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March 27, 2013 | 2 Comments » | Topics: Writing

My average day when I was a day-shift Sales Bootyociate (the ones who stock shelves) at Wal-Mart:

  1. Clock in a little early, duck management and stock some areas that need it.

  2. Management eventually finds you and acts as if you’ve been neglecting your job for avoiding them. They make you take the items you were going to stock to the back, then set you on taking down features on the floor and moving them to a different location on the floor, or piling them in the back and replacing them with something similar. I once spent three hours switching two dog food displays that were less than twenty feet apart.

  3. Intermittently while you’re doing this management will come ride you and the other 1-2 Sales Bootyociates who actually try to do a good job about doing a better job, meanwhile the lazier Sales Bootyociates -who would discredit zombies to refer to them as such- will shamble back and forth accomplishing next to nothing while management pretends they don’t exist.

  4. If you’re unlucky enough to be trained as a cashier you will probably be doing that half of the day, because the register staff is also woefully undermanned, as well as having a high turnover/call-in rate.

  5. Just when you find that you have time to stock a few items again it is now your lunch break, or else management has decided that the daily “zone” (Facing the items and pulling them forward on the shelf) is starting an hour early. Never mind that there are several carts of items in the back that can go on the half-empty shelves that you are zoning.

  6. You clock out and try to pretend that you weren’t working in circles all day- and maybe, just maybe you helped out somebody, somewhere.

Also, the department manager of your area is probably trapped between a half-dozen redundant meetings and/or putting a billion new price tags with a slightly different color or graphic or slogan on the shelves, so he/she can’t help you much.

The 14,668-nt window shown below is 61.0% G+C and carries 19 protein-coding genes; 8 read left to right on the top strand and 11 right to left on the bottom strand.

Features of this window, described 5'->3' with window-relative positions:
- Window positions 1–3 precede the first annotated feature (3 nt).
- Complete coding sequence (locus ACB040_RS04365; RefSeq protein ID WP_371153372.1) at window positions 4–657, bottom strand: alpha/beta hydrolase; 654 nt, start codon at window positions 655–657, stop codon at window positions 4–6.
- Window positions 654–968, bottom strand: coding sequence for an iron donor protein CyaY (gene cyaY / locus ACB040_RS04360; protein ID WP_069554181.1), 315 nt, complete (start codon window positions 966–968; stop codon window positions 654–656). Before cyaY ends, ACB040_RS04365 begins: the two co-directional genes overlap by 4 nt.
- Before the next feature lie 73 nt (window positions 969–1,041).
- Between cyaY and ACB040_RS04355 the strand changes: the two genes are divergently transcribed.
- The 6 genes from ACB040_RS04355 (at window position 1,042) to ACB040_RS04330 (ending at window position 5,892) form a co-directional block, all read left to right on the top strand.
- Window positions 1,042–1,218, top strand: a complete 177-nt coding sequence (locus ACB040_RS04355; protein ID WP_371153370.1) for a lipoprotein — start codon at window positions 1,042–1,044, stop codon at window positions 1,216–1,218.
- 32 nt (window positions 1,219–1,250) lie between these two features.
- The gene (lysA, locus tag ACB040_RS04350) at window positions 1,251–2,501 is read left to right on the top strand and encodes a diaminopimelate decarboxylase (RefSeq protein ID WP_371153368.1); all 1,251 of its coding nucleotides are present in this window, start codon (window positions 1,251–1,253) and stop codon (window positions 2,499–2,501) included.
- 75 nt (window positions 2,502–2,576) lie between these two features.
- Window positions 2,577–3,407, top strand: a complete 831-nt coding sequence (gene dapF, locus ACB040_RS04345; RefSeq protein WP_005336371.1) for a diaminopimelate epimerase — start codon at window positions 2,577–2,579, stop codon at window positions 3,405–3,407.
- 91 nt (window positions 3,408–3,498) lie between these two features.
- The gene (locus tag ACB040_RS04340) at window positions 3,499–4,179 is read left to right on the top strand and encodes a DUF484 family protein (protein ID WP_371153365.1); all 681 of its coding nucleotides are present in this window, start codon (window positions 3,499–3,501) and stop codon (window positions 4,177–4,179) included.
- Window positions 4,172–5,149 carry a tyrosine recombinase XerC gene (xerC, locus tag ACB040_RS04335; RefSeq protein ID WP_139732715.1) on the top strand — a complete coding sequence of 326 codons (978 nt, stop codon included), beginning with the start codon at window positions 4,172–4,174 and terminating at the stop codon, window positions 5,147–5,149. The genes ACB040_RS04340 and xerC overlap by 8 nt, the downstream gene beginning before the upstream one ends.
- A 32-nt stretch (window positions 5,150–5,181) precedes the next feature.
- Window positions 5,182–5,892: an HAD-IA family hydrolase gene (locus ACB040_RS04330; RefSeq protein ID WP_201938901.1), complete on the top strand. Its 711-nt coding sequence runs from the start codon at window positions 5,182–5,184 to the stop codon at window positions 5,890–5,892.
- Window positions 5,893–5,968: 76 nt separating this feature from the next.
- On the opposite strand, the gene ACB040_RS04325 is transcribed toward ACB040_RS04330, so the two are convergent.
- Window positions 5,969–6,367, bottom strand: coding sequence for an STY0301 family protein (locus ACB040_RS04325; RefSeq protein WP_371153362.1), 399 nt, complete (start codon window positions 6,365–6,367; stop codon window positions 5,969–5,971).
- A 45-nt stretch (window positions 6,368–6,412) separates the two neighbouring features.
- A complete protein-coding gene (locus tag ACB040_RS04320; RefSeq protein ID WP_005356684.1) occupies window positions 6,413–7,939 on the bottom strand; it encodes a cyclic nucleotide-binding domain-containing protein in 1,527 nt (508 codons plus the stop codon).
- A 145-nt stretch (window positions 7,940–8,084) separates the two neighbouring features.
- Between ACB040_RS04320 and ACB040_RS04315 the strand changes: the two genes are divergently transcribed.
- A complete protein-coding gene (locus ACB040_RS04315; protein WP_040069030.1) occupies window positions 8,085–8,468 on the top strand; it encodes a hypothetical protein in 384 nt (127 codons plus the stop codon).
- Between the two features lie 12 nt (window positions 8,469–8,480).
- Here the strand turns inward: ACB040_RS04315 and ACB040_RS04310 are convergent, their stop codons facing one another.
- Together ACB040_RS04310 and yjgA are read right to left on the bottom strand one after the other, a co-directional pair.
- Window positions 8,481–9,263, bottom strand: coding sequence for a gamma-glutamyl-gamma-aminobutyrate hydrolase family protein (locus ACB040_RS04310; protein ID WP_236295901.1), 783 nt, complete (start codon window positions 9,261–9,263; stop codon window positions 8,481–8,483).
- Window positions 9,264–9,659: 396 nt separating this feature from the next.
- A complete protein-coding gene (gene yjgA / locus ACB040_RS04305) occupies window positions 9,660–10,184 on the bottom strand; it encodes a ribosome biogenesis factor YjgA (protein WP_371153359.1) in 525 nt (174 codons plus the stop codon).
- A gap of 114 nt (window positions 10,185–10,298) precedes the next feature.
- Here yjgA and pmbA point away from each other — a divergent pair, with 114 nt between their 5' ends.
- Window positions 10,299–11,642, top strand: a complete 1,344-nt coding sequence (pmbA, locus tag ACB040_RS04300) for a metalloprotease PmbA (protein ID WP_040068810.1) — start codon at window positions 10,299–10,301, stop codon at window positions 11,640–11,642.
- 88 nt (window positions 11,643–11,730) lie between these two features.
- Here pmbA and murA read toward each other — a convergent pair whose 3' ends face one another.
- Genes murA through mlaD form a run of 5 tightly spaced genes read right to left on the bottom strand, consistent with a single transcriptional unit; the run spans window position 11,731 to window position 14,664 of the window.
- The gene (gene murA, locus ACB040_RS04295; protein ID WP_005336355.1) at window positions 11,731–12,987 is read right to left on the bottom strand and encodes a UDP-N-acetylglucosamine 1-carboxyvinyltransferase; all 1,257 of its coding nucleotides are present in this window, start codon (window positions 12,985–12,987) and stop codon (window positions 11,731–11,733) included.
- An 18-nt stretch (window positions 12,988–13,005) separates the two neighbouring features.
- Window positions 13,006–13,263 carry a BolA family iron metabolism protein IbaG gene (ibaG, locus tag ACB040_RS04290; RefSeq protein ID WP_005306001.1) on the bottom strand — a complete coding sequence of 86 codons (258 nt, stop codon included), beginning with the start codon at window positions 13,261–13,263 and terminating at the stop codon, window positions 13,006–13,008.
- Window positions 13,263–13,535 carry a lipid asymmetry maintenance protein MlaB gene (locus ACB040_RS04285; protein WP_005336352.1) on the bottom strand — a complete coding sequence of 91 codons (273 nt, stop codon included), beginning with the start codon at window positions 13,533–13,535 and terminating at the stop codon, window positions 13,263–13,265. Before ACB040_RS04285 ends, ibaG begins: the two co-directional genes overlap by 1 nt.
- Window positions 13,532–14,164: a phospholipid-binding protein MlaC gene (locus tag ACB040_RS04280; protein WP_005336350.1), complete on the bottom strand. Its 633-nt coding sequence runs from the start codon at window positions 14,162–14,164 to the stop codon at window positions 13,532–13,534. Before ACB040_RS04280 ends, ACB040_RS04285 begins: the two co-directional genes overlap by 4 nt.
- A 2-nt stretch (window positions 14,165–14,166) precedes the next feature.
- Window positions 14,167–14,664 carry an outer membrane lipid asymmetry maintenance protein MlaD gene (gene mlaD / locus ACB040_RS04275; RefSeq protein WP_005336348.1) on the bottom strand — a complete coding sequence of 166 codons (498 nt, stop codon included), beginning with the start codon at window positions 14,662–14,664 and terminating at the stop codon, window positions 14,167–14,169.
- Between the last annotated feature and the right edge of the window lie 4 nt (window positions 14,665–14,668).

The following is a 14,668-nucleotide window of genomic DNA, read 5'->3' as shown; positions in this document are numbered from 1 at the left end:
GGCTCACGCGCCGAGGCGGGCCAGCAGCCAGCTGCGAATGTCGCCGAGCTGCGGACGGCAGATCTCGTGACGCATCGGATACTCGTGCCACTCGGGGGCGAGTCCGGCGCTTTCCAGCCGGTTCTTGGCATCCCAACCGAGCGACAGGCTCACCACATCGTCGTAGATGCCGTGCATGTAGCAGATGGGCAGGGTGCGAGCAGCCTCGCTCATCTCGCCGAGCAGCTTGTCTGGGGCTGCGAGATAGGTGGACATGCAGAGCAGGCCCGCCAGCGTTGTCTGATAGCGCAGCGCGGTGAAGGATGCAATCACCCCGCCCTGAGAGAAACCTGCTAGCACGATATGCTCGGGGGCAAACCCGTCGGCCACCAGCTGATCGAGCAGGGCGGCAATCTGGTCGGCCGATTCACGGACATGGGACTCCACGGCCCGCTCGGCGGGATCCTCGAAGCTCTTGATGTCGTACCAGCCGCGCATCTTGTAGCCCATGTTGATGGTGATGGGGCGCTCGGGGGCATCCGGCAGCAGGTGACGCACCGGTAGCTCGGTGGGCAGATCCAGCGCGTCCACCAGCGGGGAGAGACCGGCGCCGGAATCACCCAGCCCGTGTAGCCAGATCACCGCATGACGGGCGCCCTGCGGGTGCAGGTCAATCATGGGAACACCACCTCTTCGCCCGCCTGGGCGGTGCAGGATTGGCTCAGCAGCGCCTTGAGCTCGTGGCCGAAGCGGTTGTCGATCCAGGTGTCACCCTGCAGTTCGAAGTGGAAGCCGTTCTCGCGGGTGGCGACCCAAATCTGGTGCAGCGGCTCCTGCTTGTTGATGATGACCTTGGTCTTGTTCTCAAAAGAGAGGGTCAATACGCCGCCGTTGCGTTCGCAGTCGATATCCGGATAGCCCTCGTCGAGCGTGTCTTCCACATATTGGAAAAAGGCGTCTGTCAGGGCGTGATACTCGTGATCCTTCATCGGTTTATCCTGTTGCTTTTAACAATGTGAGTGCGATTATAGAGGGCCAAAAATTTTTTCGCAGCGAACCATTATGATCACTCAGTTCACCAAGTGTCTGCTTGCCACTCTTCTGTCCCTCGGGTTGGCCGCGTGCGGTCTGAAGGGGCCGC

Also ALSO, during all of this, exasperated customers who can’t find half of what they are looking for will approach you for help, and the most you will be able to do is shrug with an idiotic grin on your face and tell them “Sorry, maybe it will be on the shelf next week”.

You can’t totally blame the middle management that is yanking you around the store, because their manager has a list from their manager, who has a list from their manager (and so on for who knows how many iterations all the way back to hq), and if they don’t check off that list it’s them in the frying pan.

I find a lot of positive things at Wal-Mart. The customers (not kidding, they can really make your day), most of your coworkers, flexible hours that work with school, and a lot of the management are great people. It’s just a wonder that anyone can get around the store with so much red tape floating around.

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  • Jesus

    This is every job not just Walmart!

  • Zer0FiveSeven

    That sounds like heaven compared to Sears…